It’s madness. And it’s pointless, because again, the information all comes out within minutes. Gary Bettman took plenty of well-deserved heat this year for saying the league wouldn’t launch its own CapGeek-style salary website because fans didn’t want one. That was silly — CapGeek was enormously popular, and remains so to this day — but at least you could defend the league’s basic stance. Building and maintaining a website takes time and resources, and it made a certain kind of sense for the league to simply step aside and let the enthusiasts do the hard work.

But not bothering to put one line of information in a press release? It comes across as teams passive-aggressively thumbing their noses at their own fan bases. “We know you need this information,” the league seems to be saying, “and we know you’re going to get it. But first, we’re going to annoy you for 10 minutes.”

Many teams don’t mention the key terms at all — they act like they just forgot. Others have taken to justifying the omission by including some variation of “Per team policy, terms were not disclosed,” a completely meaningless word-mash that essentially means “We’re not telling you because we’re not telling you.” That latter phrasing might actually be preferable. It would communicate the same level of contempt, but at least it would come without the side order of mindless corporate PR-speak.

It’s worth mentioning that not all teams have jumped on this ridiculous bandwagon. The Bruins release the full terms of every deal they sign. So do the Senators and Predators, among a handful of others, and the Capitals even splashed the details of Braden Holtby’s new $30.5 million deal on their homepage. Those teams deserve some credit; they don’t seem to hate their own fans. Or, at the very least, they’re polite enough not to show it.4


4.

To underline just how silly the whole thing is, the league’s official website has hit on a compromise: It respectfully reports that a team didn’t disclose terms, then cites a media source to include them anyway.

But if anything, the situation may be getting worse. This summer, some teams are omitting not just the dollar totals, but even the actual length of the contract. Some just make vague references to “multiyear” deals. The Rangers couldn’t even be bothered to go that far with yesterday’s Stepan announcement — they’d just “agreed to terms.” That’s it. Nothing else to see here. It’s only the third-biggest contract on a cap-strapped Cup contender. Please move along, and don’t forget to buy a T-shirt on your way out the door.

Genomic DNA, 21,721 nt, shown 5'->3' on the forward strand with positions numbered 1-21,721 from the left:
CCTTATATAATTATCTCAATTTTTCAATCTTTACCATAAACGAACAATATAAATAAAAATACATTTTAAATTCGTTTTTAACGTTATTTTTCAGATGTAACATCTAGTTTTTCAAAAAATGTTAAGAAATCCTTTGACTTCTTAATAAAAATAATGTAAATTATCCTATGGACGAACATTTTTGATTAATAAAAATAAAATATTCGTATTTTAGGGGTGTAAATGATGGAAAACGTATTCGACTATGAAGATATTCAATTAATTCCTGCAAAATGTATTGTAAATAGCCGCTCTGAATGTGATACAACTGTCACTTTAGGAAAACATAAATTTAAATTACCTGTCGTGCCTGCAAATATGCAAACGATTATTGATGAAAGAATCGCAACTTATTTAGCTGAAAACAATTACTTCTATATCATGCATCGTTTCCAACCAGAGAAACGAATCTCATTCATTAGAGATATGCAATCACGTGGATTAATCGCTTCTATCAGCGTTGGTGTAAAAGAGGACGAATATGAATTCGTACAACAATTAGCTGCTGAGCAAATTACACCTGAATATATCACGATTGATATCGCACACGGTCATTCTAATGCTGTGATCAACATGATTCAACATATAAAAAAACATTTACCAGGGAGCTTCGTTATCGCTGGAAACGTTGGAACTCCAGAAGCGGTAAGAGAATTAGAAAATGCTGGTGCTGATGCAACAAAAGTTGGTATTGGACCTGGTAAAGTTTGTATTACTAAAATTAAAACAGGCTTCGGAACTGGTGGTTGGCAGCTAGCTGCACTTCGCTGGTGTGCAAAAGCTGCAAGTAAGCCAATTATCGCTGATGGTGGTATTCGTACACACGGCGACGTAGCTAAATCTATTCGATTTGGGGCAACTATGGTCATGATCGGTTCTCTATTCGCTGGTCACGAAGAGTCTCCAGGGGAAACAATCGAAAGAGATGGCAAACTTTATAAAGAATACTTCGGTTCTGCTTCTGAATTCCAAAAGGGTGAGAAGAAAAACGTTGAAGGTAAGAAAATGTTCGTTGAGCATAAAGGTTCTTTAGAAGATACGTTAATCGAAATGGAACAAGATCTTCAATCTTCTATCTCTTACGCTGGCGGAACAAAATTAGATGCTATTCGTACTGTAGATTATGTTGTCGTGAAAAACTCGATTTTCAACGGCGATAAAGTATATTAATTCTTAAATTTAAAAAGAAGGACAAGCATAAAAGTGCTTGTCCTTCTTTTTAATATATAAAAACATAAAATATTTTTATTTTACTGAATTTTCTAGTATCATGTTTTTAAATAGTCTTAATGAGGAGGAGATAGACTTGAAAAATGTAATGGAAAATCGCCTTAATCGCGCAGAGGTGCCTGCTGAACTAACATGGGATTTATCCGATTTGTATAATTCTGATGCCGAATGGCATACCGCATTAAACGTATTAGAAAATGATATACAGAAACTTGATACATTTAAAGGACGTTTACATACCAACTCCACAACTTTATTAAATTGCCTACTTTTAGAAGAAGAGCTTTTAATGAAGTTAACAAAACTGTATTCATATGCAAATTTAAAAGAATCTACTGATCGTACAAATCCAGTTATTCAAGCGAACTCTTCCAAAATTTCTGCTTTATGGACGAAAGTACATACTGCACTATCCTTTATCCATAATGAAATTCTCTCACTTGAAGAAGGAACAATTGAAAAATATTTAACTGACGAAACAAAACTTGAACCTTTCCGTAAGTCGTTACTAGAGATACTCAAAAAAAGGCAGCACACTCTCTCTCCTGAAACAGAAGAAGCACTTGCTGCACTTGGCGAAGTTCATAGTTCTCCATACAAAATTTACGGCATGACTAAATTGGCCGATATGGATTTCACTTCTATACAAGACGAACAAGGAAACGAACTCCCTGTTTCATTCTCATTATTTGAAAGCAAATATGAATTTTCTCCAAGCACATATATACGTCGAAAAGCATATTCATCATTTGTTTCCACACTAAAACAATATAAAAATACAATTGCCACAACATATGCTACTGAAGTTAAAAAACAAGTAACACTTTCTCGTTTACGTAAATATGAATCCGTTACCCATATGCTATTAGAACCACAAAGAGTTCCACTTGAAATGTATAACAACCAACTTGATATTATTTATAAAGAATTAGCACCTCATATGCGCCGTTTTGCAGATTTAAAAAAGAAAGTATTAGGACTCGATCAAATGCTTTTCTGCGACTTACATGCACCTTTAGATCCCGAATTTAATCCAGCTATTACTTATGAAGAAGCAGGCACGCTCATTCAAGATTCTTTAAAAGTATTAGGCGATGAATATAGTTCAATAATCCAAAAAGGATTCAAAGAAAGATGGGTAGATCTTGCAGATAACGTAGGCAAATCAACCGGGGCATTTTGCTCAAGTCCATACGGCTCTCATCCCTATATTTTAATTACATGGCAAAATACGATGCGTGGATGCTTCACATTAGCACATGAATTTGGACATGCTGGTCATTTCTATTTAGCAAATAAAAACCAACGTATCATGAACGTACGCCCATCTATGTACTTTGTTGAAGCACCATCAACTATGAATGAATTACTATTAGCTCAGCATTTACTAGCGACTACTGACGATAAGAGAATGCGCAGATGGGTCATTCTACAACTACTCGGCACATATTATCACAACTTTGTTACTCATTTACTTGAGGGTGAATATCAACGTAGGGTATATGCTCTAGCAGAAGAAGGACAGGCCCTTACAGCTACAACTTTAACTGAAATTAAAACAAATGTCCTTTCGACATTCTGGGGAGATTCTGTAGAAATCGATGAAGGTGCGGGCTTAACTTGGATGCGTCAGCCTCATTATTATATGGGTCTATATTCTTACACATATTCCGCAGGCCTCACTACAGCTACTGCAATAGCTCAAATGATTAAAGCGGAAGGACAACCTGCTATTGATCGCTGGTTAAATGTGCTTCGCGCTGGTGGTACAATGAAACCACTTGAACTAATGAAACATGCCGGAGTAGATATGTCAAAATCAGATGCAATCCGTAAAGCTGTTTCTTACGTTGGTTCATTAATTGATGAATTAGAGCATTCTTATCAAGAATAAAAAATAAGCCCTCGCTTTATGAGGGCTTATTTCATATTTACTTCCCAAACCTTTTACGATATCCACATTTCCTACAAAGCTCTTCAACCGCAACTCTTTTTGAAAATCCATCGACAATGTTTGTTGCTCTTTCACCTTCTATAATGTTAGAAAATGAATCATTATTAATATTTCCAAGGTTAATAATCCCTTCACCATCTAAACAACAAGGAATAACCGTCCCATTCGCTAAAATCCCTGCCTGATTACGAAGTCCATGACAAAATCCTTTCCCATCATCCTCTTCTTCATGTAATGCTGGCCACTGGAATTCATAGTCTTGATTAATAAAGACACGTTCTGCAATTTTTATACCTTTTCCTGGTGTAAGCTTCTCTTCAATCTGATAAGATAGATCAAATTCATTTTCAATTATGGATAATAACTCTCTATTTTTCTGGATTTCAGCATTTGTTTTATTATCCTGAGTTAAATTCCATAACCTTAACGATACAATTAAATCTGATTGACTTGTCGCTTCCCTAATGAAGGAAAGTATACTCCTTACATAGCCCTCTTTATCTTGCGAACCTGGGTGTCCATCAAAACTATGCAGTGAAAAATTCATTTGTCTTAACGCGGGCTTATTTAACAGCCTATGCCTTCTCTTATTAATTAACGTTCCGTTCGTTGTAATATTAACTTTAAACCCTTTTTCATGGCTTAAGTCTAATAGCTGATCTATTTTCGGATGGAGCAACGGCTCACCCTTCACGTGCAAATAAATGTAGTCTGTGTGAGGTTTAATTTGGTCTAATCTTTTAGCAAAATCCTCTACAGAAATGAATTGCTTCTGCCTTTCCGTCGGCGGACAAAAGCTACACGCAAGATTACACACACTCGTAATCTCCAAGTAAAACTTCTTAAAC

Admittedly, in the grand scheme of things, “terms were not disclosed” isn’t a critical issue. The information all comes out quickly enough, after all, and by the end of the day everyone knows what they need to know. But it all comes across like a symbolic snub, as yet another symptom of a league that can’t seem to stop sneering at its own paying customers.

And it makes you wonder what else teams might decide to stop telling us, all in the name of … well, who knows what. If you’re not going to give your fans one piece of crucial information, why not expand that policy? One can only imagine what sort of useless gibberish we might find in NHL press releases someday …

“The New York Islanders made a trade today. Per club policy, details were not disclosed.”

“The Montreal Canadiens signed a player today. Per club policy, his identity was not disclosed.”

“The Minnesota Wild played a game tonight. Per club policy, the score was not disclosed.”

There may be hope. That PR rep whose team doesn’t release terms told me the club is having discussions about ditching the policy in the near future. Let’s hope the same conversation is happening in front offices throughout the league. If you want fans to care about your product, you need to give them the basic information they want. And once you put a hard cap in place, salaries absolutely fall into the category of basic information.

Smarten up, NHL, and stop wasting everyone’s time. Even if it’s only nine minutes.